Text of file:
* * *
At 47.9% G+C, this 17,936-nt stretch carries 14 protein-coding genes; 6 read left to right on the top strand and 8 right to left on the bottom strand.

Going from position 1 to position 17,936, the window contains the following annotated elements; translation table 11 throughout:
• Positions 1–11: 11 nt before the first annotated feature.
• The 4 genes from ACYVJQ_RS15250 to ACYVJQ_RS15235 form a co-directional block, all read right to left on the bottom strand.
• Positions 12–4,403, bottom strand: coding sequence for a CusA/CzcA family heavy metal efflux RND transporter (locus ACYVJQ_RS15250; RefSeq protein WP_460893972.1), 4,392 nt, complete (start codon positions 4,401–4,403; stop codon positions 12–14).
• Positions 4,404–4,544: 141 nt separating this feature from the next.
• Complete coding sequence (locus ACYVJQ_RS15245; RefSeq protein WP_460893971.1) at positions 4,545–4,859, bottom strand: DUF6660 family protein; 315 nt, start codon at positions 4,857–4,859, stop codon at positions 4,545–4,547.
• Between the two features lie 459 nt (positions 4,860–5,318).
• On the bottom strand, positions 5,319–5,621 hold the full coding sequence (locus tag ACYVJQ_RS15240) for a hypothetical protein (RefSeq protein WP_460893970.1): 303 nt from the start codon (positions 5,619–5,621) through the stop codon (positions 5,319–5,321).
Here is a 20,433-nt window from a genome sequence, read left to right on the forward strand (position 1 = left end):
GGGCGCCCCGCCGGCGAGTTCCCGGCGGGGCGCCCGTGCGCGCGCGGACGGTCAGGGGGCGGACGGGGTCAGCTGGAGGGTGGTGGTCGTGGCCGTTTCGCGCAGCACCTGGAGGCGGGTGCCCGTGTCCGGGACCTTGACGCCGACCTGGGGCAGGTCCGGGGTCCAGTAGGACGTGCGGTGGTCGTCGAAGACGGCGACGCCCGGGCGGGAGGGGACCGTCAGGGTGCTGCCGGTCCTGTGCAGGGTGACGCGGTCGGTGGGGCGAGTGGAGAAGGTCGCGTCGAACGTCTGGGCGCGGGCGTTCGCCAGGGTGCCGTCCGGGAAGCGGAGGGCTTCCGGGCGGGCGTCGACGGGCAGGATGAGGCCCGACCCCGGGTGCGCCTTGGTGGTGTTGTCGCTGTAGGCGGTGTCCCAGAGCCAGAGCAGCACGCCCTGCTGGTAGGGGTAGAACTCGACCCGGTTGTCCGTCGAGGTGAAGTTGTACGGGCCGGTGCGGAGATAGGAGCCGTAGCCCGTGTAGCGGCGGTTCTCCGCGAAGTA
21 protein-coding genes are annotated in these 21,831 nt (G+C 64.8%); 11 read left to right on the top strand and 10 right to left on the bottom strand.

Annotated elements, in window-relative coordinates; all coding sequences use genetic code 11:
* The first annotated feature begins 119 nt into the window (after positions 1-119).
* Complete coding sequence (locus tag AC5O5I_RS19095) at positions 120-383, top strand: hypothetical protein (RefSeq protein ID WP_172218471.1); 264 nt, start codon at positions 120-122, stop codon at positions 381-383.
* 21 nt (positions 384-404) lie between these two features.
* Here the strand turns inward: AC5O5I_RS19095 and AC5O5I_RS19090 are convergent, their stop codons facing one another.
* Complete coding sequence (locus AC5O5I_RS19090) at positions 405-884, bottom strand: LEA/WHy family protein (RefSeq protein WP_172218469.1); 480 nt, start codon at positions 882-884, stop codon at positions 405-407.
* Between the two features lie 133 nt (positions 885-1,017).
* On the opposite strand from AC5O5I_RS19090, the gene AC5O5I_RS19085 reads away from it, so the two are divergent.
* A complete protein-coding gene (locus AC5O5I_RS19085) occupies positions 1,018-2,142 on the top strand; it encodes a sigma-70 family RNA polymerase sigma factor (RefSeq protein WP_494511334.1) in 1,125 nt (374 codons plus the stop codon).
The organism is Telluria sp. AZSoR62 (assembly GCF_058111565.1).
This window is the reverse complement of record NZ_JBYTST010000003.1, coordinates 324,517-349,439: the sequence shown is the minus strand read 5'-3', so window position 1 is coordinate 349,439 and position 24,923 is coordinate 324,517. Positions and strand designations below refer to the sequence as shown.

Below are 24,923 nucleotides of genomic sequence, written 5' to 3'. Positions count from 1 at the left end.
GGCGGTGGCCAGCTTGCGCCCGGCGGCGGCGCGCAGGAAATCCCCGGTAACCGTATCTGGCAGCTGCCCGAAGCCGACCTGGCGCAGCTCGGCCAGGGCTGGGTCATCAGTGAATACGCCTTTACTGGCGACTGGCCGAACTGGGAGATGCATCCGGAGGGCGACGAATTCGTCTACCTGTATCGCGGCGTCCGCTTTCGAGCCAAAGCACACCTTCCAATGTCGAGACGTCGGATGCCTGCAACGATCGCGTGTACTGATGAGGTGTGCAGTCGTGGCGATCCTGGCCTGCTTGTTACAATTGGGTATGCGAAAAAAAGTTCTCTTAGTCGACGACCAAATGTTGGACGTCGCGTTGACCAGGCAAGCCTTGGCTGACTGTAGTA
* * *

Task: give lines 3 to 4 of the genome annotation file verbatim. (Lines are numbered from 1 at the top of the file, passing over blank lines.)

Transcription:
• Positions 1–11: 11 nt before the first annotated feature.
• The 4 genes from ACYVJQ_RS15250 to ACYVJQ_RS15235 form a co-directional block, all read right to left on the bottom strand.